TAIPEI Playing on the ultra mobile computing theme emerging at Computex this week, Via Technologies unveiled its tiniest reference design to date for a next-generation super portable PC.
Called the mobile ITX, the PCB measures 63mm x 45mm, a form factor that Via chief executive Chen Wen-chi easily pulled out of a his front pocket. "The motherboard is smaller than my name card," he said. "Our nickname for it is the business card ITX."
Based on a low-power 1.2GHz VIA C7-M processor that comes in a 9mm x 11mm package, Via expects the mobile ITX to enable substantial improvements to future ultra mobile PCs. "It gives us a lot more room for innovation, or system guys, for instance, can add in larger batteries, something that they weren't able to do with the earlier platforms because of space constraints," said CJ Holthaus, a CPU engineer at Via.
Via also unveiled a reference design for ultra mobile PCs that will start to show up in the market during the second half of 2007. Called the NanoBook, it is part of what the company calls PC 2.0, a movement toward ultra mobility that will eventually see the Internet act as the main storage and processing element for computing devices.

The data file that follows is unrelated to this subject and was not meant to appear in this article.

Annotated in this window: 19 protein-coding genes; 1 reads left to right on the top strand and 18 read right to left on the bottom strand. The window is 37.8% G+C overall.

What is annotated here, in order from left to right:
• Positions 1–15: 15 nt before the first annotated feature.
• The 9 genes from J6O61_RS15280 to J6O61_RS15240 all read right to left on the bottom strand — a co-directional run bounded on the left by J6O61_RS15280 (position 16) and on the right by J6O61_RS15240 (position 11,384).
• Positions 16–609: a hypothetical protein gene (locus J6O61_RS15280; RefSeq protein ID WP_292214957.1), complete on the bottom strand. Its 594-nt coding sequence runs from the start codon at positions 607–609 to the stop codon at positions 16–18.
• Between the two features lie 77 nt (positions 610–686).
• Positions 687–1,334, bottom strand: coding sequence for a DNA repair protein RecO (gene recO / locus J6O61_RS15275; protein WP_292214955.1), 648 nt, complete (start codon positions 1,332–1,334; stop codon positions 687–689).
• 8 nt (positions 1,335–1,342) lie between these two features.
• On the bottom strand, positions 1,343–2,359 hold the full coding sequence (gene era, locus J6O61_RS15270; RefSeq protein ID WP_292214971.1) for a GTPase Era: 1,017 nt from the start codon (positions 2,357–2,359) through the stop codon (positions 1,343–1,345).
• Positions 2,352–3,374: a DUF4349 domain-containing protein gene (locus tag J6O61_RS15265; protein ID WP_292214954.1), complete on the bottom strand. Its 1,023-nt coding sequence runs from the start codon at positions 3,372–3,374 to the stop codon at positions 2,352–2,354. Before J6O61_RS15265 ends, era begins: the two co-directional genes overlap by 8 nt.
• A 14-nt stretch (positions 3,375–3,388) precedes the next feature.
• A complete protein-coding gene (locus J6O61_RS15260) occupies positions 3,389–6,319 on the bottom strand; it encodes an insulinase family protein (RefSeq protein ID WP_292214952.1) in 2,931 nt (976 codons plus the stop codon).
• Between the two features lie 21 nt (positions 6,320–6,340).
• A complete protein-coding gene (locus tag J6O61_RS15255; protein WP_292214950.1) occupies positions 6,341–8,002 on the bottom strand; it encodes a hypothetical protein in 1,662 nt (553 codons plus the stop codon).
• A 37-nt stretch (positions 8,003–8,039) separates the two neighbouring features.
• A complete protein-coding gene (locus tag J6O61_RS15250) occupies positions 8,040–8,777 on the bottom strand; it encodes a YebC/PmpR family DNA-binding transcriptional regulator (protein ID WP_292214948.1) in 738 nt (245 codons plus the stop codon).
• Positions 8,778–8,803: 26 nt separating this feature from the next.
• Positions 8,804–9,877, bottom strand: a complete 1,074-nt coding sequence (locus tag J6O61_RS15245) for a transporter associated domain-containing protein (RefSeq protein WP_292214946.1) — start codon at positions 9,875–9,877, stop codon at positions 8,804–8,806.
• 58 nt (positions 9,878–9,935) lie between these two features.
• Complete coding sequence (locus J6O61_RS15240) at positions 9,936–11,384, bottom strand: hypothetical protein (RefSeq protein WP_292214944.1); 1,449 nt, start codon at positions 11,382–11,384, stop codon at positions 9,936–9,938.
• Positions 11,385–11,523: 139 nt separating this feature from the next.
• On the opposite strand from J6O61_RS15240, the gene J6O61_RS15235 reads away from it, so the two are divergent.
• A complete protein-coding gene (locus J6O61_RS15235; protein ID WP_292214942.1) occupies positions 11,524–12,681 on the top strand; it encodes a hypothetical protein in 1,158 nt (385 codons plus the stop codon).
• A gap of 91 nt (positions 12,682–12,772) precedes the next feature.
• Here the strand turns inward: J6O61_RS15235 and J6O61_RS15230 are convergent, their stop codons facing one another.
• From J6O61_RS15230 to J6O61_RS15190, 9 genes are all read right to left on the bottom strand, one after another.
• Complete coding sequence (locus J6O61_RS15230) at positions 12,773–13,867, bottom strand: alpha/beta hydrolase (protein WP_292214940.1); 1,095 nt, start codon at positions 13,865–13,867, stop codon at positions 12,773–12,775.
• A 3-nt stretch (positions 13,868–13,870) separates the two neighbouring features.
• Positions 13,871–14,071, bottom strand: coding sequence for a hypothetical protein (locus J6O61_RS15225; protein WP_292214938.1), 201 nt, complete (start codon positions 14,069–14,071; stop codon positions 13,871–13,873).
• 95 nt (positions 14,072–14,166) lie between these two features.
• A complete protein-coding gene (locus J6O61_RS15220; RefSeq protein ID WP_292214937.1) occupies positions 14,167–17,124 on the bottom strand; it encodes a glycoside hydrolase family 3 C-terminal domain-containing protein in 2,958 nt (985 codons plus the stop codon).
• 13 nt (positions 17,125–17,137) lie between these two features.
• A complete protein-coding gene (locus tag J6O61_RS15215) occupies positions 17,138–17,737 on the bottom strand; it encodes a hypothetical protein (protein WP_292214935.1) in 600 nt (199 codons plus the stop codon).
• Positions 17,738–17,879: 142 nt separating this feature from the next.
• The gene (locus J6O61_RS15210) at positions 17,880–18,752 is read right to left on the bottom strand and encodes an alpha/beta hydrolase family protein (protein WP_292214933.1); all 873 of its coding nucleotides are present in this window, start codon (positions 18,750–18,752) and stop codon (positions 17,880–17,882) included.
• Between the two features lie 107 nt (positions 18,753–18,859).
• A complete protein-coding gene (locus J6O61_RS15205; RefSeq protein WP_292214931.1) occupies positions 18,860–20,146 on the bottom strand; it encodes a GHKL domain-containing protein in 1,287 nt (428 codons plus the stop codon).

The NanoBook weighs less than 850g and measures 230mm x 171mm x 29.4mm. Aside from the C7-M processor, it includes Via's VX700 chipset featuring the Via UniChrome Pro II IGP integrated graphics core. The company promised between 4 and 5 hours of battery life.
The NanoBook runs on either Microsoft Windows XP or Windows Vista Basic operating systems. Features include a full keyboard, 7-inch WVGA screen with touch panel, up to 1GB DDR2 SDRAM, and a 30 to 60 gigabyte hard drive. Ports include Ethernet, a digital video interface, and two USB 2.0 slots. The wireless suite consists of built-in 802.11g Wi-Fi and Bluetooth, but users can add in GPS and 3G/CDMA wireless broadband modules via the USB slot.
One local ODM, First International Computer (FIC), has already designed a product based on the platform, and Via said Packard Bell, a European PC maker, would base its forthcoming EasyNote XS on the NanoBook. Pricing is expected to fall under $600, a point Via believes will drive it into the "mainstream consumer" market.